The above is the website I was sent when I posted a request for Gould's Help!! on the Westmorland County (NB) genweb site.After my info below if you still have questions this would be the place to post a request since your family link is Memramcook in that county.I couldn't believe someone hadn't sent you this info yet when I looked at your replies as I got loads of help from that area gen web site that helped me find my family, even living cousins.
This link is the online info from the Doiron (Gould) book your first respondent mentioned.On this site, click on "English" at the top of the page to see the english translation.On the left hand side, click on "Families".When that comes up, click on "Search" on the left side and type in your info.You'll find the Doiron/Gould generations go backwards to the first gentleman who came from France in the 1700's by clicking on the names.
I think your "Big John" info inquiry is maybe for [Jean-Baptiste, dit Gros Jean Doiron] the first gentleman listed on another Acadien lady's site, below.According to this lady's info she took these stories out of this same Doiron (Gould) book c1994.She has the ISBN# and info on the book at the bottom of this page.
I have more info a gentleman sent me on the dit names and their use as you'll find them everywhere researching this family.(I will send you the info if you want to email me directly at (email@example.com).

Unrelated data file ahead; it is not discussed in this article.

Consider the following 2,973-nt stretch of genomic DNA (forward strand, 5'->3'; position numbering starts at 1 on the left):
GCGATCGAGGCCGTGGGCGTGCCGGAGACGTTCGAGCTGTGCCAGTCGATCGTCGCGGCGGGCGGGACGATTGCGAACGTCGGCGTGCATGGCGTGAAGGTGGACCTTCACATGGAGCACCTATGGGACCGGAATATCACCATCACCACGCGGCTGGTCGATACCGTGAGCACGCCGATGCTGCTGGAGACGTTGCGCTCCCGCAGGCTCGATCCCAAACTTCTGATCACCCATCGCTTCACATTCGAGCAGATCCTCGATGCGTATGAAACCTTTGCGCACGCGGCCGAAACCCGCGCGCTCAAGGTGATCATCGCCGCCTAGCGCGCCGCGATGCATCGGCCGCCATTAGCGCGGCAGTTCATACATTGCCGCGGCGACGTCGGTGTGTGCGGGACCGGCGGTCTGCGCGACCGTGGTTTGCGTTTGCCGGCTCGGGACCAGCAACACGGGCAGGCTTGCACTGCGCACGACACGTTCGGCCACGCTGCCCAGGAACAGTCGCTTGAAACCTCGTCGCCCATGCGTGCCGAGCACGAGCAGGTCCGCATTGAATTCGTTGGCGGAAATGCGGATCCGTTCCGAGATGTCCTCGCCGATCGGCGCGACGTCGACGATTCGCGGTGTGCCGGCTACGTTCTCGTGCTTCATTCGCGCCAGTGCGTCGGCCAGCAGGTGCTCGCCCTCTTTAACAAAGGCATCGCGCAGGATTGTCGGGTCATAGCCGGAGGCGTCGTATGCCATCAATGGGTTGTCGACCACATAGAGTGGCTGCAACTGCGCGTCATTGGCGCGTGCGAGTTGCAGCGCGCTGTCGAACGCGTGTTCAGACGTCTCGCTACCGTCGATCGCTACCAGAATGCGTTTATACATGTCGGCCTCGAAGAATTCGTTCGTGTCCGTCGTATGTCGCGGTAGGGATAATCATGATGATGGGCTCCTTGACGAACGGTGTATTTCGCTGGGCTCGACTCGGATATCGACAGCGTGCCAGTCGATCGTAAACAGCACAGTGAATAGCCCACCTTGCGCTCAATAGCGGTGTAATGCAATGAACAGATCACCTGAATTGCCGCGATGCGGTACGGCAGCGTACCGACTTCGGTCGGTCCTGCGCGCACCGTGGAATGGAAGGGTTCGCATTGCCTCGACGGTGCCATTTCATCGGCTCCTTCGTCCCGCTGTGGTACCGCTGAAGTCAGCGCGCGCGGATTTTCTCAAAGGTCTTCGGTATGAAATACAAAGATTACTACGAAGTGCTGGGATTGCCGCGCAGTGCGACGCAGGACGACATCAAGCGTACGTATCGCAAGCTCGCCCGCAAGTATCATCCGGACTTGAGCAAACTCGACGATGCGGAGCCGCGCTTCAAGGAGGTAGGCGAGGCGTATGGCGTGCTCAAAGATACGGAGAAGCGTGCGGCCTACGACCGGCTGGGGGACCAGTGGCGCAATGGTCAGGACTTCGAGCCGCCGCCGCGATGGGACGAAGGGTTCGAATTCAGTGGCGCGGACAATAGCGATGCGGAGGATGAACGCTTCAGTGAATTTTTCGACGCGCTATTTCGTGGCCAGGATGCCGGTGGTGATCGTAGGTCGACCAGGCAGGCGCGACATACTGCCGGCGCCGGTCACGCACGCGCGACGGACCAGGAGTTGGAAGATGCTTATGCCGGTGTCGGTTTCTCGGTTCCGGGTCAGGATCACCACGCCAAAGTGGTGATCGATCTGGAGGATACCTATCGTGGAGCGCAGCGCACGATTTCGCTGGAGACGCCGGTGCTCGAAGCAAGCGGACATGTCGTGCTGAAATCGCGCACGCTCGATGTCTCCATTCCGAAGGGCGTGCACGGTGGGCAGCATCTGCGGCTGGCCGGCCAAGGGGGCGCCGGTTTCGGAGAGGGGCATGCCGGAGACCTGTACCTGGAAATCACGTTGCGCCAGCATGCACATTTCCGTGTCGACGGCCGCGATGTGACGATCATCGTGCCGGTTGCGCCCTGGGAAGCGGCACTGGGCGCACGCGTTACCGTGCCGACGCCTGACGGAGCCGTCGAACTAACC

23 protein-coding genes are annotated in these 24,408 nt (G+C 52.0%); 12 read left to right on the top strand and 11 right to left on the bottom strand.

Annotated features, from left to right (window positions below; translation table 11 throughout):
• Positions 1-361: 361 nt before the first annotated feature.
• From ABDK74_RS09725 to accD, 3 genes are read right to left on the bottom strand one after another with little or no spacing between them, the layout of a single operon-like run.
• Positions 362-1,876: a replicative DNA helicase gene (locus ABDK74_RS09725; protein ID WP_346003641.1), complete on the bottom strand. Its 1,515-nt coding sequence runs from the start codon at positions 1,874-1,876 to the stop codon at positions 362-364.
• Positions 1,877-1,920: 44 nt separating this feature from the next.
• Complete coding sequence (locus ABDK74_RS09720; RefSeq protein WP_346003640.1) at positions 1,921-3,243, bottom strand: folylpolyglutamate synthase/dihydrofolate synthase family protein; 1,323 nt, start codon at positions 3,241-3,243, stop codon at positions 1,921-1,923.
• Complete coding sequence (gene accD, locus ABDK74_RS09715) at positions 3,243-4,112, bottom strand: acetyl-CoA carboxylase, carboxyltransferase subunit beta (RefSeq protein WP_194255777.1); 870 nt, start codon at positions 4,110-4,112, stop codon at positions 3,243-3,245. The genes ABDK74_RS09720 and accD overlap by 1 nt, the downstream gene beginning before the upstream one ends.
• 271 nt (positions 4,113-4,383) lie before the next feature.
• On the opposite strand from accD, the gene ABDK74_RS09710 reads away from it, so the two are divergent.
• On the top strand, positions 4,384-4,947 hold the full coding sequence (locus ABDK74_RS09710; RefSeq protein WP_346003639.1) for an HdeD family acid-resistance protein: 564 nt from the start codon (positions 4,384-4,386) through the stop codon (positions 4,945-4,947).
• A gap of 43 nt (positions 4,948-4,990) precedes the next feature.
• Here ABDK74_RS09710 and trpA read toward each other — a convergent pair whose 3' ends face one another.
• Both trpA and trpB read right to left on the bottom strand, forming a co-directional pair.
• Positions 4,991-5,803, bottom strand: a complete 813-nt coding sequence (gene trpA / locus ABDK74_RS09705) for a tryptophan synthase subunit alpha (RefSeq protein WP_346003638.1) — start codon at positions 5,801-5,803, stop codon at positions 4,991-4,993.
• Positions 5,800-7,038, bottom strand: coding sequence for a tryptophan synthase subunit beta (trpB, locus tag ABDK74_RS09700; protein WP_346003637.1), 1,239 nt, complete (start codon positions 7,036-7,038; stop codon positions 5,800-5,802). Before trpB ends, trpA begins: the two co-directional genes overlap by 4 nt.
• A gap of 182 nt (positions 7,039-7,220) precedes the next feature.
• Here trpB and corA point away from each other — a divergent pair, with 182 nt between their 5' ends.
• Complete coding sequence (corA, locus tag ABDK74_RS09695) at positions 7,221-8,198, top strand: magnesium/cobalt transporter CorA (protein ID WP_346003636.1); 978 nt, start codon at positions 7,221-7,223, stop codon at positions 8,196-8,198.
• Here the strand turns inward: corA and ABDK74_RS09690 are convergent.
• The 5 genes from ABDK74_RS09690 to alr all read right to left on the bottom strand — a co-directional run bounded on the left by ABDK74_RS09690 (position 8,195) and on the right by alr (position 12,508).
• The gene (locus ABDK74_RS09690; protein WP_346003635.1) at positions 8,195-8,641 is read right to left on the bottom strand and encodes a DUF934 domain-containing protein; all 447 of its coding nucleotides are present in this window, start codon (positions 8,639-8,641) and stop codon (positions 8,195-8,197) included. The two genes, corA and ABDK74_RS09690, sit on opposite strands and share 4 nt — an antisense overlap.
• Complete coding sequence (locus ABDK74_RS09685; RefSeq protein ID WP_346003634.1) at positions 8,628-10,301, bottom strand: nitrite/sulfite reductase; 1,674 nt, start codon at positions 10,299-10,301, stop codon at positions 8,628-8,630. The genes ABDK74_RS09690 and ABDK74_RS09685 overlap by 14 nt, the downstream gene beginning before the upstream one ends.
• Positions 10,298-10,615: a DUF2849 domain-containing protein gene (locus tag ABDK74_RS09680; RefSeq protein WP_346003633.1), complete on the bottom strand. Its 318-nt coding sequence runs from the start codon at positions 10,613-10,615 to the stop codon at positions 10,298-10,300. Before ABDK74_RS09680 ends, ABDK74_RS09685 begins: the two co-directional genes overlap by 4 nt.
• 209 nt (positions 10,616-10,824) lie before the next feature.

Seems the Acadien Doiron's used the Gould surname for census' and to get english jobs (I was sent a story to my inquiry that the Gould surname was first used by one of the early gentlemen who wasn't hired when he gave the surname Doiron, and went back three days later and gave the name Gould, and was hired??? family story) and Doiron in birth/marriage/burials from the 1700's - very early 1900's.Once the government required birth and marriage certificates they could no longer use the two names interchangably.So it seems, from my family research, that they decided at the time of birth, if after 1900, or marriage if born before, but married after 1900, which surname they wanted and the subsequent generations were stuck with that surname, whether it be Gould or Doiron.
My nanny was born in 1919 just after her father's death.She never knew until last summer when I discovered it, that her dad was born and baptized as a Doiron, but since he married under the Gould surname, that is the only name his kids knew of, and his male heirs now go by.
Now this might help you when searching...if they became Goulds, seems they usually left the french spelling of their given name behind also (so I've found from my gg aunts and uncles marriage certificates) and switched to the english spelling...(Raphael becomes Ralph, Pierre becomes Peter, Jean becomes John, Elise becomes Alice, Marie becomes Mary, Emilie becomes Emily, Francoise becomes Fanny or Francis, etc.Also, I've learned from the doc. I received on dit names, that a lot of Acadian children had Joseph or Marie as their first name.I've found in my line that when they went to the english spelling of their everyday "given" name, they also took their actual first name (Marie/Joseph) and sometimes switched that to their middle name, so e.g. Marie Emilie Doiron would marry as Emily Marie Gould.
Hope this helps in your search.It is a nightmare of a family to track down with all their first, middle and last name changes over the years.You have to use so many different combinations of names and spellings to hunt them down in census, births and marriage documents.Happy Hunting!